The Multimedia Art Museum, Moscow presents an exhibition by American artist Sandy Skoglund, a key representative of the genre of tableau photography — ‘staged’ or ‘constructed’ photography. Back in the early 1980s, long before the advent of Photoshop, Skoglund presented the world with images of extraordinary surreal installations that instantly brought her international renown.
Sandy Skoglund was born in 1946 in North Weymouth, Massachusetts. The artist’s family often moved around, and in the 1960’s they lived for a short time near Anaheim, California, the site of the original Disneyland Theme Park. Later Skoglund often said that the bright colours of California greatly influenced her own perception of colour. From 1964 to 1968 she studied studio art and art history at Smith College in Northampton, Massachusetts, and dreamed of a career as a fashion designer or cartoonist. Under the Junior Year Abroad Program, Skoglund spent a year at the Sorbonne and the École du Louvre in Paris, where she was fascinated by avant-garde cinema. In 1969 she began graduate school at the University of Iowa, studying filmmaking and multimedia art, and in 1972 received her Master of Fine Arts in painting. In the same year, 1972, Sandy Skoglund relocated to New York and settled in the bohemian district of Soho, considered the centre of contemporary American art. During this period she began to create her first works in the field of conceptual art. The need to document conceptual ideas prompted the artist to study photography techniques on her own.
The summer of 1977 was a turning point in Skoglund’s work. At that time the artist lived in a furnished mobile home on a farm in Remsen and spent most of her time there, experimenting with photography. The ‘doll’s house’ interior imitating sumptuous décor inspired Skoglund to create a series of photographs, ‘Reflections in a Mobile Home’. The artist captured everything that surrounded her in everyday life such as dishes and appliances and filmed parts of her own body and their reflections in mirror surfaces, trying to catch unexpected juxtapositions of forms. This series marked a new stage in the artist’s creative career, associated with a gradual rethinking of the principles of conceptual art and the search for a new artistic style.
In the late 1970s Sandy Skoglund finally abandoned painting in favour of photography. This was fuelled by the artist’s interest in pop culture, kitsch aesthetics and her obsession with commercial photography. Skoglund was fascinated by the ‘sterile’ images that produced the image of the American Dream. She was particularly drawn to pictures of food in glossy magazines and catalogues. As Skoglund says, ‘I was amazed at how cleverly the advertisement manipulated the consumer’s mind.’ In the ‘Still Life’ series of photographs from 1978 the artist takes an ironic view of the strategies for creating advertising images. In her photographs the traditional food of the American middle-class is transformed into a decorative object or an optical illusion. Starting with the ‘Still Life’ series, food is one of the most importance themes in Skoglund’s work. According to her, this is the most universal language, understood by everyone: ‘After all, everyone eats,’ says the artist.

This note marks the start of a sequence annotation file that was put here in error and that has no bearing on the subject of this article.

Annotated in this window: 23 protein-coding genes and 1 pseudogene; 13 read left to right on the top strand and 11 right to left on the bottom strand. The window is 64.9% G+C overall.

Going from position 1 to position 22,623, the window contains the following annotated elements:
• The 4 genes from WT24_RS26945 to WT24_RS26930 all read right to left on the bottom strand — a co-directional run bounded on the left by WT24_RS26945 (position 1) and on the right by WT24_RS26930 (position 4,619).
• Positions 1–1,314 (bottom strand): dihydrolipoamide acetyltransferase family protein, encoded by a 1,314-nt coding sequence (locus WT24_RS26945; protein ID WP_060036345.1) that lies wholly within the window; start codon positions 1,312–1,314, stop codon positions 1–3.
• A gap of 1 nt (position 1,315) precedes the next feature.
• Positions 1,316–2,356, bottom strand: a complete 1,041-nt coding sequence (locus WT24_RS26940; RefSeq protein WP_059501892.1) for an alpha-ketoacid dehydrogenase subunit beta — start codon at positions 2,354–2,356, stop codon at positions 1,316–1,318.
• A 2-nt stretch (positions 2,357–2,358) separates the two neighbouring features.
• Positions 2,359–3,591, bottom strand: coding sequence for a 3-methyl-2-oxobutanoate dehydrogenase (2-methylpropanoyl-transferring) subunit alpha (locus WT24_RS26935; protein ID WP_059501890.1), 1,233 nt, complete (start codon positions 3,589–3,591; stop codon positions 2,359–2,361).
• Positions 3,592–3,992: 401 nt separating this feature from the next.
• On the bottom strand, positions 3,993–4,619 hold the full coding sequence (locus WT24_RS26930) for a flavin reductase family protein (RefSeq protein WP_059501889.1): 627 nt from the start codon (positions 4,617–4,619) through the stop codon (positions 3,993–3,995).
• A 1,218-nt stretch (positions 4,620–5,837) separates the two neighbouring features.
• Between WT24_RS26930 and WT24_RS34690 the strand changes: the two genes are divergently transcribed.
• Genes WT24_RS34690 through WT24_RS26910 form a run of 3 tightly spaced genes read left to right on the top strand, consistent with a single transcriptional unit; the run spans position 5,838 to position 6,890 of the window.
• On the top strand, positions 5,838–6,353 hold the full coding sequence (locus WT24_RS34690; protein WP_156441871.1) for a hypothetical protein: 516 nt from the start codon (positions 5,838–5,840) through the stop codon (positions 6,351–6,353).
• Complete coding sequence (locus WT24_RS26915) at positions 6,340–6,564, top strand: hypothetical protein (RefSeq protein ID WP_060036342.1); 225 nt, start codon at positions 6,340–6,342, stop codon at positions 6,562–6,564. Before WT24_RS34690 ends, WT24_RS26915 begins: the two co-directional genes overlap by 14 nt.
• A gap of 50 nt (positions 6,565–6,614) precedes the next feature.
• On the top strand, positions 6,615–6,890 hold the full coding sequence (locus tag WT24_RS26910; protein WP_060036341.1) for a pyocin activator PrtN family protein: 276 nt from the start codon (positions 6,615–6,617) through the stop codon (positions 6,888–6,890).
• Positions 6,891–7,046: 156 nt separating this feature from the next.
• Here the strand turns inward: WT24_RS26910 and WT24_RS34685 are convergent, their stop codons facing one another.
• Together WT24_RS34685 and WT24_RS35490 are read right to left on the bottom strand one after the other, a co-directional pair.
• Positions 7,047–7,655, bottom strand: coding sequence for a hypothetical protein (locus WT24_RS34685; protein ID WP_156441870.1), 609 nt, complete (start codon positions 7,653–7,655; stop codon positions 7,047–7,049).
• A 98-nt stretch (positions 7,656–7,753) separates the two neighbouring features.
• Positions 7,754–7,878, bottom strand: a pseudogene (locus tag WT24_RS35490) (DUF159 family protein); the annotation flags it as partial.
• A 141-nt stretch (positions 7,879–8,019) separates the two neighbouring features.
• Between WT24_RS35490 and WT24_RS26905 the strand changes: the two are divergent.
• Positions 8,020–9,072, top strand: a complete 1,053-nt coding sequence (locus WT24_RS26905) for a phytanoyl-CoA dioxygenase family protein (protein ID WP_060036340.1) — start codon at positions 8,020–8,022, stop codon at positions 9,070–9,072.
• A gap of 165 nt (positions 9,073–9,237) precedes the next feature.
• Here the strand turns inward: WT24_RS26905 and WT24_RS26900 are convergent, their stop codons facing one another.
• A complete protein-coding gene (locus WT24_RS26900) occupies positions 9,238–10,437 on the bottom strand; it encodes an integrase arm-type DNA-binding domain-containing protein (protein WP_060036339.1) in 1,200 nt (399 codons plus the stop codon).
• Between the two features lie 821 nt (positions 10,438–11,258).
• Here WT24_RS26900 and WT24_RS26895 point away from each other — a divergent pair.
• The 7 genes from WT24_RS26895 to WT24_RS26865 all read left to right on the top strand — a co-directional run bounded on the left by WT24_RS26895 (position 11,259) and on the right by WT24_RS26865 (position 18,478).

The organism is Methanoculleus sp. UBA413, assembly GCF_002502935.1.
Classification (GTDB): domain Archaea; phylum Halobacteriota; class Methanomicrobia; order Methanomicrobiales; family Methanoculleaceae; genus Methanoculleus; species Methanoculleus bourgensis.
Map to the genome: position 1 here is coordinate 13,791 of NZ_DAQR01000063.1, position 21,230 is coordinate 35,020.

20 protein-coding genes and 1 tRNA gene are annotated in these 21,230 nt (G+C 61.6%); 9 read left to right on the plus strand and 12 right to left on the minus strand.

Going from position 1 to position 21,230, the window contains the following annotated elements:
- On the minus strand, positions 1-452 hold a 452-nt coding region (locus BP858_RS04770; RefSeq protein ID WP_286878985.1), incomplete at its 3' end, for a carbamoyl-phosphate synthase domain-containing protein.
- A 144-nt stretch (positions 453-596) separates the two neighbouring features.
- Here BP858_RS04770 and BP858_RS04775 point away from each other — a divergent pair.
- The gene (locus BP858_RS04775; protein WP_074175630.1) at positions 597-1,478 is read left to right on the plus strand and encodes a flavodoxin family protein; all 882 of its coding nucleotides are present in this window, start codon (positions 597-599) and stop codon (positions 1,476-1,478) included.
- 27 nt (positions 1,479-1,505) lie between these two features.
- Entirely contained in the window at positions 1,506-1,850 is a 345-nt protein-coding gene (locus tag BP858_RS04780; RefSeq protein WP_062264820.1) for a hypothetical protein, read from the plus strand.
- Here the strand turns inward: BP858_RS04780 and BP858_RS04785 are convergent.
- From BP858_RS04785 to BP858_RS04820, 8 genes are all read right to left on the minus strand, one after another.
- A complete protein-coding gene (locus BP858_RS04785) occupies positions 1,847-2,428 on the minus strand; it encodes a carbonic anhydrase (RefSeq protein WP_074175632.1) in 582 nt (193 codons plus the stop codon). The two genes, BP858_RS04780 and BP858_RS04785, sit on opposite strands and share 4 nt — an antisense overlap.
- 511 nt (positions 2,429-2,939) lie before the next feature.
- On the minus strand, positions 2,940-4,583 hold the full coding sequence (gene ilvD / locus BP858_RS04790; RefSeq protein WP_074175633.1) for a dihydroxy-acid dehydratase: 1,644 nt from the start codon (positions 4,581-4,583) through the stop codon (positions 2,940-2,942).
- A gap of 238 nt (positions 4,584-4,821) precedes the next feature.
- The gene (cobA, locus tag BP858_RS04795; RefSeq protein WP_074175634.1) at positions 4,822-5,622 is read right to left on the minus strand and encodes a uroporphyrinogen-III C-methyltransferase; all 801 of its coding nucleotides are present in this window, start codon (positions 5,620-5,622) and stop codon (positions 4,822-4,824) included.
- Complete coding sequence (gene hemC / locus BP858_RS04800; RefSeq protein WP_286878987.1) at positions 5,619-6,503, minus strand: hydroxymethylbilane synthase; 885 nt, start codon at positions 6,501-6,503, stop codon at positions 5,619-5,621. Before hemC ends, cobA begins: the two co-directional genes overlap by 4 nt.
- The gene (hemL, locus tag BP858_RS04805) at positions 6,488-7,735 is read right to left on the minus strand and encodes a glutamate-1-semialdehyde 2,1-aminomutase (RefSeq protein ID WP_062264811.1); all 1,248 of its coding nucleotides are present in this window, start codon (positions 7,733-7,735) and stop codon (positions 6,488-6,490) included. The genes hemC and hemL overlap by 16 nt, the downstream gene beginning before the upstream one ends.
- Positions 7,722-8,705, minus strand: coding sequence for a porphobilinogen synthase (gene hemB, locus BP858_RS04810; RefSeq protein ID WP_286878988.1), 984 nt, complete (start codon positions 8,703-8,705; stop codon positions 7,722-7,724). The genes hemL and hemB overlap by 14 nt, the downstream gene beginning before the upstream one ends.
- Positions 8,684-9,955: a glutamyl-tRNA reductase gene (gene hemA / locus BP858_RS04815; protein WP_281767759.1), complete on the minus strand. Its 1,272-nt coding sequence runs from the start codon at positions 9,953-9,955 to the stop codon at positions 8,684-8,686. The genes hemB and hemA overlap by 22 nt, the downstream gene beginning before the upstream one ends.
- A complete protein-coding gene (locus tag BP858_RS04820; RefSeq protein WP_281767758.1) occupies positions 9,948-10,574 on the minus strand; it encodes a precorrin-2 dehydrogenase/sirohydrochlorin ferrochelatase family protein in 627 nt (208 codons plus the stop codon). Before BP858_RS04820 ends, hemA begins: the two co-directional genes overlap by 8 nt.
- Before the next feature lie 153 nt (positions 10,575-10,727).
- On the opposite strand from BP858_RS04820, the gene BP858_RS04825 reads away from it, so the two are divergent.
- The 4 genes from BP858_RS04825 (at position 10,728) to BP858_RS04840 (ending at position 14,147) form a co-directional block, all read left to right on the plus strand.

In 1980 Skoglund took one of her most famous photographs, ‘Radioactive Cats’, in which she depicted a post-apocalyptic scene of life after nuclear disaster. This image marked the beginning of her work with installations that she subsequently photographed. This unique combination of several art forms has made ‘Radioactive Cats’ a symbol of the tableau photography concept. At first glance it may seem that the frame was made using Photoshop, but in reality the bright green animals in the picture are sculptures that the artist personally sculpted from plaster clay. She made 25 life-size figures of cats especially for the photograph and placed them next to actors who performed pre-directed actions. ‘I feel that it is a hopeful message because the cats seem lively and able to keep on living,’ Skoglund explained in one of her interviews. ‘The role of the people in the scene is not clear. Their future is ambiguous, and this is intentional.’
Skoglund received a grant from the National Endowment for the Arts in January 1981 and this enabled her to purchase a new lens for her Toyo large format camera. With this the artist took the iconic photograph ‘Revenge of the Goldfish’, devising a surreal image that blurs the line between dream and reality. ‘My work is based on a Frankenstein model where the human beings have created a world that is out of control and turns on them,’ says the artist.
In 1981 ‘Revenge of the Goldfish’ and ‘Radioactive Cats’ were shown at the Whitney Biennial, the most important event in the US art world, and Skoglund achieved a leading position in the field of experimental photography. Over the following decades the genre of tableau photography became central to her work. The largest museums in the world have specially commissioned her installations. Photographs of the installation ‘A Breeze at Work’, commissioned by the Walker Art Center in Minneapolis, were premiered there in 1987 at the ‘Sculpture into Photography’ exhibition, and in 1989 Skoglund created the installation ‘Fox Games’ for ‘The Invention of an Art’ exhibition organised by the Centre Pompidou in Paris. In June 2000 she completed work on the ‘Breathing Glass’ project, which premiered at the Museum of Arts and Design in New York.
Today Sandy Skoglund lives in Jersey City, working on new projects and teaching photography at Rutgers University.
As part of the XIII Moscow International Month of Photography «PHOTOBIENNALE – 2020»
Sandy Skoglund : Between Fiction and Reality
Curator: Maria Lavrova
22 January 2021 — 28 March 2021
Multimedia Art Museum, Moscow